Medical cannabis may offer hope for patients living with moderate to severe depression. By boosting levels of specific neurotransmitters in the brain, cannabis can improve mood and promote feelings of inner peace and overall well-being. Some strains of cannabis can also provide a temporary boost in energy to help combat symptoms of chronic fatigue associated with depression.

Potential Adverse Effects of Cannabis On Mental Health

medical cannabis oil

Patients should be aware that for some people diagnosed with mental health conditions, cannabis may exacerbate symptoms. While cannabis is well tolerated by many, there are specific types of mental health conditions that are contraindicated for cannabis use.

The reason stems from the way cannabis affects the human brain and neurotransmitter messaging through the central nervous system. As discussed, cannabis can act as both a stimulant and a depressant when consumed, which can create problems for people with different types of mental health diagnoses.

Here is a breakdown of potential adverse effects by mental health diagnosis and why individuals with these conditions should talk to a physician before using cannabis:

Anxiety Disorders

People who have been diagnosed with moderate to severe clinical anxiety can benefit from taking medical cannabis. In fact, anxiety management is one of the most common reasons why Americans turn to cannabis to improve their quality of life.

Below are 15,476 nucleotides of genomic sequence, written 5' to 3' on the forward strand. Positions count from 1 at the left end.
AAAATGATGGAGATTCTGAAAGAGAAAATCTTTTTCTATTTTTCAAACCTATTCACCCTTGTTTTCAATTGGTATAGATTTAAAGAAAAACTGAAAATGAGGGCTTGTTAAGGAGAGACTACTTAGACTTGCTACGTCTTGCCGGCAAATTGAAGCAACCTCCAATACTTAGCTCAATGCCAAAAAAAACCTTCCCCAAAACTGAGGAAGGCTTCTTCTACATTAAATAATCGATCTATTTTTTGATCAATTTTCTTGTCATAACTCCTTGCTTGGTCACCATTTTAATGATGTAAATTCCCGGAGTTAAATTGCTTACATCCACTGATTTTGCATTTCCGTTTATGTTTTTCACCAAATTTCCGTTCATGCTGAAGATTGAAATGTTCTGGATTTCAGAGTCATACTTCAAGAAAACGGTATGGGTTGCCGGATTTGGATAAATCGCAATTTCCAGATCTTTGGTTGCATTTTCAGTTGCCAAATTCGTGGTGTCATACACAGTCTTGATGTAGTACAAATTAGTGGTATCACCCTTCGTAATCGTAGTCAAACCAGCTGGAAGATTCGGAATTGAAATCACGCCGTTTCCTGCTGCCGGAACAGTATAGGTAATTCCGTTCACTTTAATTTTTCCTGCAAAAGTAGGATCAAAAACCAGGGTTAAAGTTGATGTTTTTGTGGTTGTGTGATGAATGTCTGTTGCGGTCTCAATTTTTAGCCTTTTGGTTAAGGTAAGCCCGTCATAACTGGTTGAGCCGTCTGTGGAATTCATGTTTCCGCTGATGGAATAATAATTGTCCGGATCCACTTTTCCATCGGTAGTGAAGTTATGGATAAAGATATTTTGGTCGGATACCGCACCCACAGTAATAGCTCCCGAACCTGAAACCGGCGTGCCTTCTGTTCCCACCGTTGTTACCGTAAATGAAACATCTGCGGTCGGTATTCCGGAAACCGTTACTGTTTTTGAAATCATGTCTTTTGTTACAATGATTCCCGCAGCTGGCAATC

However, cannabis can also exacerbate the symptoms of anxiety disorders. That may cause increased paranoia and heightened anxiety levels, which can trigger panic attacks depending on different factors, including the type of strain (and mix of minor cannabinoids), the established level of tolerance to cannabis, and more.

Cannabis can either calm someone who has clinical anxiety or potentially increase levels of emotional unease. Patients who have been diagnosed with anxiety and are taking medical cannabis for the first time should observe their symptoms and consult with a healthcare provider regarding any adverse effects.

Treatment Resistant Depression (TRD)

Among all Americans diagnosed with depressive disorders, 30% of patients have treatment-resistant depression or TRD. This condition is characterized by severe depressive symptoms that do not respond to treatments, including cognitive behavioral therapy and psychotropic prescription medications.